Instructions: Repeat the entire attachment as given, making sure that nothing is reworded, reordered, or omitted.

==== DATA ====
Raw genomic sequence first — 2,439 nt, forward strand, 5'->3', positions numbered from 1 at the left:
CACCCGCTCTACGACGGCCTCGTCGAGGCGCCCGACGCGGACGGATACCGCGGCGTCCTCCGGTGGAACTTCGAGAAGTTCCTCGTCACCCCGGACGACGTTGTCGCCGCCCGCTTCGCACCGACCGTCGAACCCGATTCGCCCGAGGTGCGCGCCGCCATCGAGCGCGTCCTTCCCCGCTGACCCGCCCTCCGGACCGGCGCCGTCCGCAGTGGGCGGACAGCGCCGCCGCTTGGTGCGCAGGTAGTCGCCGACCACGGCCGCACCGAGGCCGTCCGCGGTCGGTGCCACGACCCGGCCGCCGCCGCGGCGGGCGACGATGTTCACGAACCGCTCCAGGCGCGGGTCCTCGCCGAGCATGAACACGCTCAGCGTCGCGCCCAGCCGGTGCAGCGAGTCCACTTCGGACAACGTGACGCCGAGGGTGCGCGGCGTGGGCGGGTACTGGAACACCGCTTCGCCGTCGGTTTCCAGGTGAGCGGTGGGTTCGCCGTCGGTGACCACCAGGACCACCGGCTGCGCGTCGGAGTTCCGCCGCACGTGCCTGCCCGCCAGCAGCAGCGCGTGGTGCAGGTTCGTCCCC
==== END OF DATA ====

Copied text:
Raw genomic sequence first — 2,439 nt, forward strand, 5'->3', positions numbered from 1 at the left:
CACCCGCTCTACGACGGCCTCGTCGAGGCGCCCGACGCGGACGGATACCGCGGCGTCCTCCGGTGGAACTTCGAGAAGTTCCTCGTCACCCCGGACGACGTTGTCGCCGCCCGCTTCGCACCGACCGTCGAACCCGATTCGCCCGAGGTGCGCGCCGCCATCGAGCGCGTCCTTCCCCGCTGACCCGCCCTCCGGACCGGCGCCGTCCGCAGTGGGCGGACAGCGCCGCCGCTTGGTGCGCAGGTAGTCGCCGACCACGGCCGCACCGAGGCCGTCCGCGGTCGGTGCCACGACCCGGCCGCCGCCGCGGCGGGCGACGATGTTCACGAACCGCTCCAGGCGCGGGTCCTCGCCGAGCATGAACACGCTCAGCGTCGCGCCCAGCCGGTGCAGCGAGTCCACTTCGGACAACGTGACGCCGAGGGTGCGCGGCGTGGGCGGGTACTGGAACACCGCTTCGCCGTCGGTTTCCAGGTGAGCGGTGGGTTCGCCGTCGGTGACCACCAGGACCACCGGCTGCGCGTCGGAGTTCCGCCGCACGTGCCTGCCCGCCAGCAGCAGCGCGTGGTGCAGGTTCGTCCCC